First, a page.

Most GOP govs shun Romney
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Most GOP govs shun Romney
By: Charles Mahtesian
Feb 2, 2008 08:51 AM EST
As chairman of the Republican Governors Association in
2006, Mitt Romney crisscrossed the country to elect
GOP governors and broke the groups fundraising record
by hauling in $20 million.
Yet just two of the 16 governors he worked to elect
then are supporting his presidential bid.
In fact, just three of the nations 22 Republican
governors have endorsed him.
There are plenty of reasons that might explain the
former Massachusetts governors surprisingly weak
support among his former colleagues. But one of them
stands out: He appears to have inadvertently alienated
a good many of his fellow governors as RGA chairman.
Right or wrong, the general impression was that he
spent way too much time on himself and building his
presidential organization, said a top Republican
strategist who has worked closely with the RGA in
recent years. I dont think anyone ever questioned
Romneys commitment to the organization or the work he
put in. They questioned his goals or his motives. Was
it to elect Republican governors, or to tee up his
A campaign manager for an unsuccessful 2006 Republican
gubernatorial campaign echoed the sentiments. We
definitely got the vibe from the staff that our state
was never a national player when it came to the
strategy that the RGA was putting together, he said.
Everything they were telling me was about Michigan.
They were dumping everything into Michigan.
For Romney, his inability to win over the governors he
worked closest with has proven costly. On the eve of
Tuesdays crucial primary in Florida, Gov. Charlie
Crist announced his support for John McCain despite
the fact that Romney, as chairman of the RGA, had
greenlighted a $1 million check to Crists campaign in
McCain won Florida by 36 percent to 31 percent over
Romney. And the exit polls found that 42 percent of
the voters said the popular governors endorsement was
very important or somewhat important.
On Thursday, two more big-state governors who were on
the 2006 ballot, Arnold Schwarzenegger of California
and Rick Perry of Texas, lined up behind McCain.
Schwarzeneggers decision came just days before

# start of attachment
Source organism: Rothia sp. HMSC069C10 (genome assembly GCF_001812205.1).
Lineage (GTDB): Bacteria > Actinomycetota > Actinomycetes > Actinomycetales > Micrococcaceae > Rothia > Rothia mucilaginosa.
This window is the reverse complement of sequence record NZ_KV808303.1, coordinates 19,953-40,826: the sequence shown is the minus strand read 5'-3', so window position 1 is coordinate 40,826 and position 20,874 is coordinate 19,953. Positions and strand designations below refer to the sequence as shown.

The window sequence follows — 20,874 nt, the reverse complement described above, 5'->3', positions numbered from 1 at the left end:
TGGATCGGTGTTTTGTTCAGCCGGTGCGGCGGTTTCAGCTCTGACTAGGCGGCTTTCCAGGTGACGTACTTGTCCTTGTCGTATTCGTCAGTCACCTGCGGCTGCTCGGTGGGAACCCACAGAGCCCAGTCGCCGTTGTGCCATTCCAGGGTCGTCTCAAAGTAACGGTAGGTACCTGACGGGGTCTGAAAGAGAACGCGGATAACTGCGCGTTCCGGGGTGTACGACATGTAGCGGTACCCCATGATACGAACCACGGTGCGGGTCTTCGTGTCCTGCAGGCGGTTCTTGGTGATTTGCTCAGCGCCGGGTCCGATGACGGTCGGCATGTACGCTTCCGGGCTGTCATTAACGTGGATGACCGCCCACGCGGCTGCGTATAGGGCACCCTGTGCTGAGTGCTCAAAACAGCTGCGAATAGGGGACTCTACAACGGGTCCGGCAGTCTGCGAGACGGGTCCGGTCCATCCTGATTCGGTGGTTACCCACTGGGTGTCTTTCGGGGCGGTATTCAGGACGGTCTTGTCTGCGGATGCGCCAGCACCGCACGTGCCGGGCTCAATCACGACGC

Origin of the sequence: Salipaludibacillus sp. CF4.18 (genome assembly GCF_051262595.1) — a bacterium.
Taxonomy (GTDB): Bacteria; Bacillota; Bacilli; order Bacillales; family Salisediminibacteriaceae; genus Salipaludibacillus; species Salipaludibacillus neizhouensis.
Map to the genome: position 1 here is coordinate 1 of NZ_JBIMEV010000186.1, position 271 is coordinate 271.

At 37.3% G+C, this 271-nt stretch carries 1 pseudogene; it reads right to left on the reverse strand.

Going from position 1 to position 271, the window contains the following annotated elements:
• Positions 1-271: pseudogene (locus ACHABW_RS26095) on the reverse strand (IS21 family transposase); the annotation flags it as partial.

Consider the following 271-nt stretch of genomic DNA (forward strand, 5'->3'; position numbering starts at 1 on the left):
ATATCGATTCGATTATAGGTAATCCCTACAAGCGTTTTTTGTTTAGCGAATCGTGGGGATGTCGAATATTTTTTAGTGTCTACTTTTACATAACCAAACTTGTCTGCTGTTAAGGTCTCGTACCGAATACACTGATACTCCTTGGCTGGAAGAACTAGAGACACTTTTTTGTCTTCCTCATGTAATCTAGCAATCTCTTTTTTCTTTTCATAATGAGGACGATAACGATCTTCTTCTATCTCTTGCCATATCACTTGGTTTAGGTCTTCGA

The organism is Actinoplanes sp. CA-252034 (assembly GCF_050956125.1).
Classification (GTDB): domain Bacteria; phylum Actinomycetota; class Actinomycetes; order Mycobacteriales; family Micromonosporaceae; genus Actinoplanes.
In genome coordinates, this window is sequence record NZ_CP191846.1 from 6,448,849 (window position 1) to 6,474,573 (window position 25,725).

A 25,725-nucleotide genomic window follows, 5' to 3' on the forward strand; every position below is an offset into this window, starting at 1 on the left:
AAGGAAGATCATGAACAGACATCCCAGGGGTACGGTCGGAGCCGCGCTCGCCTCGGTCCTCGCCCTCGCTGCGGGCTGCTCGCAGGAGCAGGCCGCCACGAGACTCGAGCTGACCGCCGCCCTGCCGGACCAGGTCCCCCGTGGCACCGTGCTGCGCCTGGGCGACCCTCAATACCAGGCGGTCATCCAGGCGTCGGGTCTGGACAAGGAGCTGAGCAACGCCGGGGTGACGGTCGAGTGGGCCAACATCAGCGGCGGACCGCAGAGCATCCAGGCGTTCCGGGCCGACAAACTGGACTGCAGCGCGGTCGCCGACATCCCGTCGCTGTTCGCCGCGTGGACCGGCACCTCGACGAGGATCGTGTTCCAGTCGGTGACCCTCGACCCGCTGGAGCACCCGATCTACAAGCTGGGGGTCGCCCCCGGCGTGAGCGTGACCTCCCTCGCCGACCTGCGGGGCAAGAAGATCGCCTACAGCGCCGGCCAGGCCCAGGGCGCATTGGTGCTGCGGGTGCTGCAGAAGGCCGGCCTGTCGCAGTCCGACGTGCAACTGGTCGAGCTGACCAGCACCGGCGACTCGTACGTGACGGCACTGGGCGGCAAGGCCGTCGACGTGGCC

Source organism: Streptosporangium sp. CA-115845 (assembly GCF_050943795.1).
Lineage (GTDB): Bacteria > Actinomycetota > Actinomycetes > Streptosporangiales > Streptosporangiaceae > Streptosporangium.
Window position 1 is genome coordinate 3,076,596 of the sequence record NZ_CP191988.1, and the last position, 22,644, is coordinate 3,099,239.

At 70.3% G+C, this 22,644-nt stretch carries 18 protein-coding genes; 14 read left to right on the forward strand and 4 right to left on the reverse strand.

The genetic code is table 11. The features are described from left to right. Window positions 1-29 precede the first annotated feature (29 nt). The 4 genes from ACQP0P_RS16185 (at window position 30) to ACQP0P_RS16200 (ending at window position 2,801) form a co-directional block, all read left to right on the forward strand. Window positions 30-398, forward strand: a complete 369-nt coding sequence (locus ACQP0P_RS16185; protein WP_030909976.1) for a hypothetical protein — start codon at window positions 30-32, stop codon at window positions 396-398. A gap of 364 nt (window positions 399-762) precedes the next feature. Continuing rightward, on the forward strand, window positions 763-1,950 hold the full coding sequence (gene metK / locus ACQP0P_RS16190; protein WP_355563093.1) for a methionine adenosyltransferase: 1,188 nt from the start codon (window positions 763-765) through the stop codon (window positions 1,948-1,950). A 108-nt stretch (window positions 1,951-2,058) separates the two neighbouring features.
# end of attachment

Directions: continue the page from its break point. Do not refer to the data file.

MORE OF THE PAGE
California Republicans vote in this Tuesdays primary.
Perry switched to McCain after his first endorsed
candidate, Rudy Giuliani, ended his campaign.
Altogether, six of the 16 Republican governors elected
or reelected in 2006 are backing McCain. South
Dakotas Michael Rounds is supporting Mike Huckabee.
Nebraskas David Heineman and Rhode Islands Donald
Carcieri are behind Romney. But the rest of the class
is sitting it out, having declined to endorse anyone.
One reason, said a Republican consultant familiar with
the thinking behind some of the governors decisions,
is that Romney rubbed some governors the wrong way
during his tenure at the RGA.
Everything seemed to have strings attached to it,
the consultant said. If they were going to make a
donation, they wanted a quid pro quo like an
endorsement or a donor list or a volunteer program.
Theres no interest like self-interest in politics. So
when [governors] think their political lives are in a
do-or-die situation, thats not the time to offer help
with strings attached.
Phil Musser, a Romney supporter who served as his RGA
executive director, says Romneys dearth of
gubernatorial support is less revealing than it
appears. With his peer governors, he is very popular
and well-liked, Musser said. There wasnt much
grousing from anyone.
Instead, Musser points to a variety of factors that
might have led some governors to sit out the
presidential primaries the volatility of the GOP
field, the reluctance of newly elected governors to
take sides and deference to Huckabee, who was familiar
to many of them as the former chairman of the
nonpartisan National Governors Association.
The fact that very few new Republican governors were
elected in 2006 due to the gale-force Democratic
winds, Musser said, also accounts for the low number
of Romney supporters.
Part of it is the widespread, scattered nature of the
field, part of it is that no one wants hurt feelings,
and part of it is decisions made about self-interest,
said Musser, now a Republican consultant.
Still, with just three governors behind him the
little-known Heineman and Carcieri, and Missouris
Matt Blunt, who recently announced he would not seek a
second term Romneys base of support stands in stark
contrast to the impressive roster assembled in 2000 by
then-Texas Gov. George W. Bush, who had 24 governors
And Romneys thin list of gubernatorial supporters
pales when compared with some of the heavyweights
aligned with McCain, including Minnesotas Tim
Pawlenty, who was elected to a second term in 2006 and
is frequently mentioned as a vice presidential
prospect, and Indianas Mitch Daniels, who served a
stint as President Bushs budget director.
McCain also has the backing of Utahs Jon Huntsman
Jr., who represents a heavily Mormon state where
Romney is exceptionally popular.
Beginning in 2005, McCain, who has spent his entire
political career in Congress, made a concerted effort
to line up gubernatorial support in anticipation of
his 2008 run. He met with nearly every incumbent
Republican governor, and campaigned and raised money
for them and for other Republicans running for
governor in 2006.
We were always asking what we could do for them
which, compared to what was going on at the RGA with
Mitt Romney running for president, was a welcome
relief, said John Weaver, a former McCain strategist.
If they had a need, we were there to fill it.
Campaigns, like football games, are often won by what
happens in practice.